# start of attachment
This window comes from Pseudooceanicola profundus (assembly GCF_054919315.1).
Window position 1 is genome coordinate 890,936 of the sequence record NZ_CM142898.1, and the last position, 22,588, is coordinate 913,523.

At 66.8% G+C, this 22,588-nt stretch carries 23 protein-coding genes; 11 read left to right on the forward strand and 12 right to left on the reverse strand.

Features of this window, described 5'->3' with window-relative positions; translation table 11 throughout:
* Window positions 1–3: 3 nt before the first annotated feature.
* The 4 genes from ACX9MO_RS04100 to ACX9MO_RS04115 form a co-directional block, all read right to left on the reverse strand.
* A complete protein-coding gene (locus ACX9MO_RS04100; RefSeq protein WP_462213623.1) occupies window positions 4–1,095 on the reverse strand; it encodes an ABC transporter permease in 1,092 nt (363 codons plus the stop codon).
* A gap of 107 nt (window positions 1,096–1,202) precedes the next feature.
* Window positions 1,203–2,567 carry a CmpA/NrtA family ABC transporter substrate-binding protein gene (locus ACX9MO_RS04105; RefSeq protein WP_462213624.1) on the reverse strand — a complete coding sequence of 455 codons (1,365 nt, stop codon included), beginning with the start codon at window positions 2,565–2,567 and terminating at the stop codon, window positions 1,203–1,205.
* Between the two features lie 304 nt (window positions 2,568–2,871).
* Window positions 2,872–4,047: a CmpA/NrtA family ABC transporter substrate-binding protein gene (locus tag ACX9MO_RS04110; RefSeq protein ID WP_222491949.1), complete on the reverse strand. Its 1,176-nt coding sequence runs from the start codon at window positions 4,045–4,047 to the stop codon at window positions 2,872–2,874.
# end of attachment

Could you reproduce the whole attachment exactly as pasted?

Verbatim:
This window comes from Pseudooceanicola profundus (assembly GCF_054919315.1).
Window position 1 is genome coordinate 890,936 of the sequence record NZ_CM142898.1, and the last position, 22,588, is coordinate 913,523.

At 66.8% G+C, this 22,588-nt stretch carries 23 protein-coding genes; 11 read left to right on the forward strand and 12 right to left on the reverse strand.

Features of this window, described 5'->3' with window-relative positions; translation table 11 throughout:
* Window positions 1–3: 3 nt before the first annotated feature.
* The 4 genes from ACX9MO_RS04100 to ACX9MO_RS04115 form a co-directional block, all read right to left on the reverse strand.
* A complete protein-coding gene (locus ACX9MO_RS04100; RefSeq protein WP_462213623.1) occupies window positions 4–1,095 on the reverse strand; it encodes an ABC transporter permease in 1,092 nt (363 codons plus the stop codon).
* A gap of 107 nt (window positions 1,096–1,202) precedes the next feature.
* Window positions 1,203–2,567 carry a CmpA/NrtA family ABC transporter substrate-binding protein gene (locus ACX9MO_RS04105; RefSeq protein WP_462213624.1) on the reverse strand — a complete coding sequence of 455 codons (1,365 nt, stop codon included), beginning with the start codon at window positions 2,565–2,567 and terminating at the stop codon, window positions 1,203–1,205.
* Between the two features lie 304 nt (window positions 2,568–2,871).
* Window positions 2,872–4,047: a CmpA/NrtA family ABC transporter substrate-binding protein gene (locus tag ACX9MO_RS04110; RefSeq protein ID WP_222491949.1), complete on the reverse strand. Its 1,176-nt coding sequence runs from the start codon at window positions 4,045–4,047 to the stop codon at window positions 2,872–2,874.